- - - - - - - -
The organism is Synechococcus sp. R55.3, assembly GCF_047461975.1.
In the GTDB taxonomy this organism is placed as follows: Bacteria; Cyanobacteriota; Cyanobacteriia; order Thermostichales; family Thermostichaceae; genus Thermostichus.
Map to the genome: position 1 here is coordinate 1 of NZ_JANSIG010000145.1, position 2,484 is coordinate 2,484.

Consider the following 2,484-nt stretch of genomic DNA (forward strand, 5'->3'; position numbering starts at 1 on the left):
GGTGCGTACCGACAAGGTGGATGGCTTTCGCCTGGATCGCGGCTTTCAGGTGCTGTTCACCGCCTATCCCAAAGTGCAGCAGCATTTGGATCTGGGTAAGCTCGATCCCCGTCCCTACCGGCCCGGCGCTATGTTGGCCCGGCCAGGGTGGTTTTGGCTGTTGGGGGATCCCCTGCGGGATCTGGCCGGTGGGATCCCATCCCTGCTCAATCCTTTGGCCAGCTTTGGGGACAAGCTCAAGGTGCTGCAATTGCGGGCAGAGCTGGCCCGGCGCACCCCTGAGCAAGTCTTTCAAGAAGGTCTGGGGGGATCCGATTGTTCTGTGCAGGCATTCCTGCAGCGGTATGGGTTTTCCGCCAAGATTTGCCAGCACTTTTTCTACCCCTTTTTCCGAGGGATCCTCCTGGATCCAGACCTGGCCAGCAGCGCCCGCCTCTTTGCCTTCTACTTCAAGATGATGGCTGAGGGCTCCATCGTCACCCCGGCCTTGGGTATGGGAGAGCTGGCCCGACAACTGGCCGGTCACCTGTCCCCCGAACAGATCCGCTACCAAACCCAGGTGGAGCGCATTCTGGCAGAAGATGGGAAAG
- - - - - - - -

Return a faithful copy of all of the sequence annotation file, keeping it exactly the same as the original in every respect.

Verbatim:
The organism is Synechococcus sp. R55.3, assembly GCF_047461975.1.
In the GTDB taxonomy this organism is placed as follows: Bacteria; Cyanobacteriota; Cyanobacteriia; order Thermostichales; family Thermostichaceae; genus Thermostichus.
Map to the genome: position 1 here is coordinate 1 of NZ_JANSIG010000145.1, position 2,484 is coordinate 2,484.

Consider the following 2,484-nt stretch of genomic DNA (forward strand, 5'->3'; position numbering starts at 1 on the left):
GGTGCGTACCGACAAGGTGGATGGCTTTCGCCTGGATCGCGGCTTTCAGGTGCTGTTCACCGCCTATCCCAAAGTGCAGCAGCATTTGGATCTGGGTAAGCTCGATCCCCGTCCCTACCGGCCCGGCGCTATGTTGGCCCGGCCAGGGTGGTTTTGGCTGTTGGGGGATCCCCTGCGGGATCTGGCCGGTGGGATCCCATCCCTGCTCAATCCTTTGGCCAGCTTTGGGGACAAGCTCAAGGTGCTGCAATTGCGGGCAGAGCTGGCCCGGCGCACCCCTGAGCAAGTCTTTCAAGAAGGTCTGGGGGGATCCGATTGTTCTGTGCAGGCATTCCTGCAGCGGTATGGGTTTTCCGCCAAGATTTGCCAGCACTTTTTCTACCCCTTTTTCCGAGGGATCCTCCTGGATCCAGACCTGGCCAGCAGCGCCCGCCTCTTTGCCTTCTACTTCAAGATGATGGCTGAGGGCTCCATCGTCACCCCGGCCTTGGGTATGGGAGAGCTGGCCCGACAACTGGCCGGTCACCTGTCCCCCGAACAGATCCGCTACCAAACCCAGGTGGAGCGCATTCTGGCAGAAGATGGGAAAG